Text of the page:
The County's zoning classification, if applied, would permit the construction of such structures as single family dwellings, commercial campgrounds, overnight lodging facilities with less than six units, restaurants, and bars in the restricted area. The imminence of such construction is suggested by the fact that Brendale, himself, has stated he intends to build other developments on land adjacent to the property which is the subject of this suit. The district court's recognition of Yakima Nation's concern with maintaining the character of the closed area indicates that the court properly focused on Yakima Nation's interest in regulating the entire closed area, including the Brendale property.3
By contrast, Brendale has not identified any interest the County has in regulating the closed area. The district court noted that the only interest asserted by the County was a general interest in providing regulatory functions to its taxpaying citizens. Further, Brendale has not argued that the Yakima Nation's regulation of the closed area has an effect outside the boundaries of the reservation.4
We conclude that the district court properly found that the County is precluded from zoning fee land within the closed area because the County's interest in imposing its regulation is outweighed by the significant interests of Yakima Nation.
B. Whiteside II
Yakima Nation has alleged a number of justifications for regulating the open area and in particular the Wilkinson property.5 The County, by contrast, has not suggested any off-reservation interest in imposing its zoning code on fee land within the reservation. See Mescalero Apache, 462 U.S. at 336, 103 S.Ct. at 2387 ("The exercise of state authority which imposes additional burdens on a tribal enterprise must ordinarily be justified by functions or services performed by the State in connection with the on-reservation activity. Thus a State seeking to impose a tax on a transaction between a tribe and nonmembers must point to more than its general interest in raising revenues. A State's regulatory interest will be particularly substantial if the State can point to off-reservation effects that necessitate state intervention.") (citations omitted).
We conclude, however, that for this court to weigh the varying interests at this time would be premature. Because the district court found that Yakima Nation lacked the authority to zone fee land owned by non-Indians within the open area, it did not make findings of fact concerning the interests asserted, nor did it balance the federal, tribal, and state interests. We therefore remand to the district court the issue of whether the interests of Yakima Nation, as shaped by federal policy, outweigh the interests of the County in imposing zoning ordinances on fee land owned by non-Indians in the open area.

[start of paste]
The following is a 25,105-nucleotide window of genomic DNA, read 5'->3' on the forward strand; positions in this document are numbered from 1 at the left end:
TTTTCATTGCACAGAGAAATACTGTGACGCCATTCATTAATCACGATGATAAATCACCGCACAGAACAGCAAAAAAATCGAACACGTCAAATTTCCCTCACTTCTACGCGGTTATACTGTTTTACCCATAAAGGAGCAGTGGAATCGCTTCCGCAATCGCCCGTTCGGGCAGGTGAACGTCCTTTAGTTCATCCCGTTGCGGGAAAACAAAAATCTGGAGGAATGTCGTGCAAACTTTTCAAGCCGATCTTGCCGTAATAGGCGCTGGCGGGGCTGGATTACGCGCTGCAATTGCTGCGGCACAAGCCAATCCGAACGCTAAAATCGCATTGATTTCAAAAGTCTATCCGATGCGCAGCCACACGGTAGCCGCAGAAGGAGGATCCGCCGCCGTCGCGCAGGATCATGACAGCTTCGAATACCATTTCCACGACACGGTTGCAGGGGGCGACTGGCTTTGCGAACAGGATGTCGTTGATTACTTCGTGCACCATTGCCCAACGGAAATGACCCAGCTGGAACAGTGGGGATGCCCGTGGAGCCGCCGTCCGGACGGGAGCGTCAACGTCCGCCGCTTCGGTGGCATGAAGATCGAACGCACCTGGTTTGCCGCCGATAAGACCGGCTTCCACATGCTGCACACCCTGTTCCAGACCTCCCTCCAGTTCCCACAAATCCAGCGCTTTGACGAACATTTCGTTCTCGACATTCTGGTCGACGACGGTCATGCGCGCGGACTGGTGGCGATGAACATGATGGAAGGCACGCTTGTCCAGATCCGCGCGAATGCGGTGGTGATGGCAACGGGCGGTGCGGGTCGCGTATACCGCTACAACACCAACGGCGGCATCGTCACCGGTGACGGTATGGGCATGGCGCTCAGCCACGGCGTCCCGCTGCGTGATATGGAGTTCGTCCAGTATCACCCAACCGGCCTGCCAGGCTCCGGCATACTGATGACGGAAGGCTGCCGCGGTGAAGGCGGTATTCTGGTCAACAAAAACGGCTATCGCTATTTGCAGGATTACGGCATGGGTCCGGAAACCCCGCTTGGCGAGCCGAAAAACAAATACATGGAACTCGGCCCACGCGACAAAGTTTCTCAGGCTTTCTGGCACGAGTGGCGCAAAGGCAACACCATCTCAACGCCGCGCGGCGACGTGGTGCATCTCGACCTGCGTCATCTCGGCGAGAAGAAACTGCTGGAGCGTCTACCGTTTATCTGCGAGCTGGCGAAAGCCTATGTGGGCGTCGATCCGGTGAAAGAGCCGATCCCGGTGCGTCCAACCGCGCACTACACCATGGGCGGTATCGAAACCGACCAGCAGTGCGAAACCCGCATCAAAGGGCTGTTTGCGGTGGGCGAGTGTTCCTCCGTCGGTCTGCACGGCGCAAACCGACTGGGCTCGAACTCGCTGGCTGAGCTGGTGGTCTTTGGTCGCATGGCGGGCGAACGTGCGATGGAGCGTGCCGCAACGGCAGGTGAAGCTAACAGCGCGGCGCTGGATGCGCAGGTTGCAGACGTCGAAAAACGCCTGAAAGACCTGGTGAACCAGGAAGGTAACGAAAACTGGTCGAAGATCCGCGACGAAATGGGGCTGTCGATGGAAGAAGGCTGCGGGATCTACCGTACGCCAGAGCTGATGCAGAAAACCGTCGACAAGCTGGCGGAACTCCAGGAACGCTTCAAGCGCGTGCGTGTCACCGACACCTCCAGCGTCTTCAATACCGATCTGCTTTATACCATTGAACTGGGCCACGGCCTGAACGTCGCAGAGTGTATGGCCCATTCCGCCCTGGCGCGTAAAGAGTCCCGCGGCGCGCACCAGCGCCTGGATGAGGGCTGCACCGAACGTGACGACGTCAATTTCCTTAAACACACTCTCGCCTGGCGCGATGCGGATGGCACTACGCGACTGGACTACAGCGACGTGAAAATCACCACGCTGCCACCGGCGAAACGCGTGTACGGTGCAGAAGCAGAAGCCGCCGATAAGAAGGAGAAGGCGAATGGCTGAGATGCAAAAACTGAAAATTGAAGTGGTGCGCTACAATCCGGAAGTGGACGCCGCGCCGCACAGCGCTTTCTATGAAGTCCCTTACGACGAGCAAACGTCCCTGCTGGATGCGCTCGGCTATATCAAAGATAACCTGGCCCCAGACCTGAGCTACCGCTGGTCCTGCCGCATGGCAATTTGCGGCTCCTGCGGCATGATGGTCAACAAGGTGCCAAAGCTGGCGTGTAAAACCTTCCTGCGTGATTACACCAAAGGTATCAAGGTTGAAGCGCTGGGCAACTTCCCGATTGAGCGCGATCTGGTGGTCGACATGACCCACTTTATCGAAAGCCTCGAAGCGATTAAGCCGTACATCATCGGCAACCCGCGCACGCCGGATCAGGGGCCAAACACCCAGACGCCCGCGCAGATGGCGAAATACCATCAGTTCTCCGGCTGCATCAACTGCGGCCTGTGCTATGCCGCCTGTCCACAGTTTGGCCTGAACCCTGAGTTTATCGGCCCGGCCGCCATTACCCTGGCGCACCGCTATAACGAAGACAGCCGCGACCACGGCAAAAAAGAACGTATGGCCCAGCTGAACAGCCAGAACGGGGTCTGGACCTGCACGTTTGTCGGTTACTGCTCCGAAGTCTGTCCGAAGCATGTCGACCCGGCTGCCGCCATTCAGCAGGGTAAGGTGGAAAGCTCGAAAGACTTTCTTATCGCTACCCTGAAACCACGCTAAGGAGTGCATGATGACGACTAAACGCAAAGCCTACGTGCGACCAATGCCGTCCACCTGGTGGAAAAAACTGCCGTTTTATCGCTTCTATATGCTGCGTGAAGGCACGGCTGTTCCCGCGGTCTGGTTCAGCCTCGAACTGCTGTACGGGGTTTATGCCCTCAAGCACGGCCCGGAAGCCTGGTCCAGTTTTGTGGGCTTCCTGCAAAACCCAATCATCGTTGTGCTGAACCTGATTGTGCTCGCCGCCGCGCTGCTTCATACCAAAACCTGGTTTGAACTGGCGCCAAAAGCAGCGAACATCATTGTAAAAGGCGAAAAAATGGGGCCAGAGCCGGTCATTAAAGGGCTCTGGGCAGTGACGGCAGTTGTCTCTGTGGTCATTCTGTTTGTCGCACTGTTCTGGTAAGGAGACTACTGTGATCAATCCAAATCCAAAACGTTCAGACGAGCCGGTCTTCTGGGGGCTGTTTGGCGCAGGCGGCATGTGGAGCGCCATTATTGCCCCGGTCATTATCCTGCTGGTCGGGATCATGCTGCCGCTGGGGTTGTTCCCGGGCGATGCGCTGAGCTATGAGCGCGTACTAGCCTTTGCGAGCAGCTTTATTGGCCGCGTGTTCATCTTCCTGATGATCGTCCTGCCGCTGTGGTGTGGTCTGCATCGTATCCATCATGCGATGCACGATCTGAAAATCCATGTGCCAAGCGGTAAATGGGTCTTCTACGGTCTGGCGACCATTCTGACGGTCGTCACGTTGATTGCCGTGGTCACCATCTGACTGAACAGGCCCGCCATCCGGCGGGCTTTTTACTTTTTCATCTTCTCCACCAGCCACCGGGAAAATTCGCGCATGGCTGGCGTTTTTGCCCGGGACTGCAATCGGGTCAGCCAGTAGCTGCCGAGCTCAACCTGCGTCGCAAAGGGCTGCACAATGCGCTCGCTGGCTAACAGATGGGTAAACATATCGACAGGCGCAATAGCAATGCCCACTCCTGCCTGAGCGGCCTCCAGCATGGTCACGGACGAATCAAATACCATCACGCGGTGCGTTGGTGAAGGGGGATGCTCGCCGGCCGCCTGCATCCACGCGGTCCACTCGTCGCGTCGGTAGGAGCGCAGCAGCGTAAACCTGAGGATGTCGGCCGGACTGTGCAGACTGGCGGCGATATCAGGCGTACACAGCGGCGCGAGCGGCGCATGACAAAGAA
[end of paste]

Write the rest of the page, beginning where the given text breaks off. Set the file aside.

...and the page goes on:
The district court's judgment in Whiteside I is affirmed. Its judgment in Whiteside II is reversed and remanded.
Most of our cases have applied the Montana test, without referring to the conflicting language in Colville, to determine whether a tribe has the power to regulate non-Indians within reservation boundaries. See, e.g., United States v. Anderson, 736 F.2d 1358 (9th Cir.1984); Babbitt Ford, Inc. v. Navajo Indian Tribe, 710 F.2d 587 (9th Cir.1983), cert. denied, 466 U.S. 926, 104 S.Ct. 1707, 80 L.Ed.2d 180 (1984); Cardin v. De La Cruz, 671 F.2d 363 (9th Cir.), cert. denied, 459 U.S. 967, 103 S.Ct. 293, 74 L.Ed.2d 277 (1982). We did, however, apply both tests in Confederated Salish and Kootenai Tribes v. Namen, 665 F.2d 951 (9th Cir.), cert. denied, 459 U.S. 977, 103 S.Ct. 314, 74 L.Ed.2d 291 (1982)
The Yakima Nation's Code sets out its purpose:
The controls as set forth in this ordinance are deemed necessary in order to encourage the most appropriate use of the land; to protect the social and economic stability of residential, agricultural, commercial, industrial, forest, reserved and other areas within the reservation, and to assure the orderly development of such large areas; and to obviate the menace to the public safety resulting from the improper location of buildings and the uses thereof, and the establishment of land uses along primary highways in such a manner as to cause interference with existing and proposed traffic movement on said highways; and to otherwise promote the public health, safety, morale and general welfare in accordance with the rights reserved by the Yakima Indian Nation.
Brendale points out that Yakima Nation constructed a permanent structure of twelve dormitory cabins and two larger buildings in the closed area. Even if Brendale's development would have no greater impact on the closed area than the Yakima Nation's structure, a question the district court never considered, we believe the proper analysis addresses the multiplied burden of potential additional development that could occur if the Yakima Nation zoning ordinance were revoked
Perhaps noteworthy, the County, itself, did not join Brendale in appealing the district court's decision
As alleged, Yakima Nation's interest in controlling land use in the open area, although obviously less compelling than that in the closed area, appears also to be strong. The open area is largely used for agriculture, upon which many tribal members depend for their livelihood. Specifically with regard to the Wilkinson property, Yakima Nation has asserted that the proposal would require the construction of new roads and could alter the flow and quantity of ground water. Yakima Nation alleges that there is a substantial danger of severe erosion and runoff from the subdivision and that the contemplated change in the land use of the Wilkinson parcel and development of the surrounding area, would interfere with Yakima Nation's interest in the integrity of its culture and way of life. Sacred burial grounds are located in the area. Finally, Yakima Nation alleges that increased development would require additional police services